The devastating effects of water pollution are on full display this summer. The Gulf of Mexico’s "dead zone", which is an oxygen-poor area off the Gulf Coast, is the largest ever measured since record-keeping began more than 30 years ago. In fact, this year’s dead zone is as large as New Jersey! And forecasts predict that Lake Erie’s annual algal bloom, a toxic soup of blue-green algae that is dangerous to humans and wildlife, could be larger than average this year. Excess phosphorous and nitrogen in waterways are to blame for these problems.
But if it looks bad now, recent research in Science suggests that thanks to heavier and more rainfall from climate change, the worst is yet to come. Without acting to reduce carbon emissions or polluted runoff, nitrogen loading in rivers will increase by nearly 20 percent within the continental U.S. by the end of the century. In regions that historically have struggled with nutrient pollution—like the Northeast, upper Mississippi River basin, and the Great Lakes—nitrogen loading could increase by as much as 28 percent.
Excess fertilizer, rich in nutrients like phosphorus and nitrogen, is the main culprit behind these longstanding water quality problems. When it rains, nutrients from agricultural fields and lawns are washed into rivers and streams and transported either to lakes or the ocean. While farms are a major source of excess nutrients, nutrients also can come from inadequate sewage treatment. Nutrients fuel the growth of algae that eventually decompose and deplete oxygen in the water. This loss of oxygen effectively suffocates fish, shrimp, and other wildlife and makes large aquatic areas uninhabitable.
Algal “blooms” also can produce toxins that harm humans and wildlife. In August 2014, harmful algal blooms in Lake Erie temporarily shut down the water supply for 400,000 people in Toledo, Ohio. Residents were told not to ingest any water as it could cause vomiting, diarrhea, and liver damage.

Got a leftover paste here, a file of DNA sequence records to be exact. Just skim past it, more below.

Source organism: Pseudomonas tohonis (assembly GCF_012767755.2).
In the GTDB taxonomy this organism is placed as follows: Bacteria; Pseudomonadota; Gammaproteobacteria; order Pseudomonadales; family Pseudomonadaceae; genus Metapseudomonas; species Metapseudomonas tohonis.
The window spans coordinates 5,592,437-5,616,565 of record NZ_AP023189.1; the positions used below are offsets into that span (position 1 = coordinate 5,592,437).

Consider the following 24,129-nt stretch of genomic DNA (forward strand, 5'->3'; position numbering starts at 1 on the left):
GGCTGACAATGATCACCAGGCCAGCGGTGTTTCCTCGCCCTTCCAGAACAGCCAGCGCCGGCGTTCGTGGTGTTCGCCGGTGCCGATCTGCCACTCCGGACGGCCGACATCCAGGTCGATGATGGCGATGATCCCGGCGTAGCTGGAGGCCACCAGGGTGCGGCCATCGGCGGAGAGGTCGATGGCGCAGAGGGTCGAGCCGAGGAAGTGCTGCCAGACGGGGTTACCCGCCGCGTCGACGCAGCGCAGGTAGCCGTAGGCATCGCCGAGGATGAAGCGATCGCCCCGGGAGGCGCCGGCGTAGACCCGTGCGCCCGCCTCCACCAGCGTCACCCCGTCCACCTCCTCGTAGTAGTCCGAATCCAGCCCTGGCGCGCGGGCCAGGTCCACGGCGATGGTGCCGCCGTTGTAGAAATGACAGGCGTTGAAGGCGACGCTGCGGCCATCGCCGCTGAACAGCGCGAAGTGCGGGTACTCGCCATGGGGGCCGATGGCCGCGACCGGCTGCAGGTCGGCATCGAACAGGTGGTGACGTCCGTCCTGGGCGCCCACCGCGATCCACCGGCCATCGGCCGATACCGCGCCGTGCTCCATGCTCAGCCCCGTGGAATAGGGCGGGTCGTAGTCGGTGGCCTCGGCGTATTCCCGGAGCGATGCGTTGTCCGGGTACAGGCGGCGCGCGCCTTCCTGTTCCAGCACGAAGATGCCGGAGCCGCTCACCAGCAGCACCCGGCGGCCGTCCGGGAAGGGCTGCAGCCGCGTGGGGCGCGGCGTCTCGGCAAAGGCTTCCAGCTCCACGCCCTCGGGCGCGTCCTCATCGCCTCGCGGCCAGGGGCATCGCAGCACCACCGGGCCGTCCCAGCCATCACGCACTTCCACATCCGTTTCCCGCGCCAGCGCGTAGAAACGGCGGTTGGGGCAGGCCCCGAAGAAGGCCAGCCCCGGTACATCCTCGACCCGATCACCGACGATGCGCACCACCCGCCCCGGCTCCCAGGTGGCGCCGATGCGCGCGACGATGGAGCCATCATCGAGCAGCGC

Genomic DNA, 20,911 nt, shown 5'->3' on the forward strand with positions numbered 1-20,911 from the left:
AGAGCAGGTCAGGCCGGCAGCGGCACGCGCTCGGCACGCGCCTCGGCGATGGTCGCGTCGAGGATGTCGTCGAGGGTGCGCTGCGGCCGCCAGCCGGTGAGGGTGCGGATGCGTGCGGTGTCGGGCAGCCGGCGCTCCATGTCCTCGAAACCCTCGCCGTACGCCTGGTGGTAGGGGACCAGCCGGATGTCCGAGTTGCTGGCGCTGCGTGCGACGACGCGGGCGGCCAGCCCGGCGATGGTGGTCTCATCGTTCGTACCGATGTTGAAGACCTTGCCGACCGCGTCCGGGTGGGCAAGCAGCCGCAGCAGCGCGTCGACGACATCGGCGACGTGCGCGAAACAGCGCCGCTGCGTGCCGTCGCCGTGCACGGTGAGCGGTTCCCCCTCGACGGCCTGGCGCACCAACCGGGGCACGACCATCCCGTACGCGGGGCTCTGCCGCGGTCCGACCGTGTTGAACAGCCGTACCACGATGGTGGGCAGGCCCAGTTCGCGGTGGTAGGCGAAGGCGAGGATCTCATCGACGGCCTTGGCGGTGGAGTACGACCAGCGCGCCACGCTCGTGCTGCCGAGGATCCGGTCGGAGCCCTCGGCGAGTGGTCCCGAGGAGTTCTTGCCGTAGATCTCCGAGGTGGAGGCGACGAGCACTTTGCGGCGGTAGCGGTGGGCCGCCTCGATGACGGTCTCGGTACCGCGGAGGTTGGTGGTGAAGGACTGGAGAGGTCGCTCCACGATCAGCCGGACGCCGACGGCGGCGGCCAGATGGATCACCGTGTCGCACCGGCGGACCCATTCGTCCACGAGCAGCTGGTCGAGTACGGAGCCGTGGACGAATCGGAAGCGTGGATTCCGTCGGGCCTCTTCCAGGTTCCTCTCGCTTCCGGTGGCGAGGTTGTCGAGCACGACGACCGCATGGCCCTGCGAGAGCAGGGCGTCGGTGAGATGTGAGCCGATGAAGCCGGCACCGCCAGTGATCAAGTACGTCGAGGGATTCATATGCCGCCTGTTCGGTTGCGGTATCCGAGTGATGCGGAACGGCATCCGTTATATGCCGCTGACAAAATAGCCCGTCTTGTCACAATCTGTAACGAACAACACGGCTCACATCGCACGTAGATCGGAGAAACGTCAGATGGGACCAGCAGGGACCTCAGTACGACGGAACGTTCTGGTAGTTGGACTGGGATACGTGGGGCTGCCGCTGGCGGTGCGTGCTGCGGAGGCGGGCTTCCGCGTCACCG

To counteract the increased loading due to climate change-induced precipitation changes, nitrogen inputs must be reduced dramatically. According to the Science research article, a 33 percent reduction in nitrogen inputs will be necessary to counteract the 19 percent increase in nitrogen loading in the continental U.S.
Reducing nutrient pollution across an entire watershed is no small feat. However, farmers can decrease runoff from their fields by improving soil health, which reduces the need for synthetic fertilizers. Planting cover crops—crops that keep the soil covered and provide a supply of nutrients—and using diverse crop rotations can make soil more fertile while also improving water quality. Healthier soil holds more nutrients and filters water, reducing polluted runoff. In fact, the Union of Concerned Scientists recently found that a more diverse cropping rotation that includes cover crops increases crop yields, maintains profitability, and reduces runoff as well as the use of herbicides and nitrogen fertilizers.
These soil health building-practices also provide many other benefits. They can help farmers prepare for extreme weather and reduce crop losses by allowing soil to act as a sponge, storing excess water during flooding and retaining moisture during drought. Healthier soil also can help in the fight against climate change by sequestering the carbon that is leading to hotter temperatures and changing precipitation patterns.
While more extreme weather has dire consequences for farmers and our waterways, solutions are readily at hand. Federal crop insurance can be reformed to both eliminate barriers and provide incentives for farmers to build healthy soil by planting cover crops and adopting more diverse crop rotations. These time-tested approaches will not only benefit farmers but also will be a key tool for cleaning up our waterways.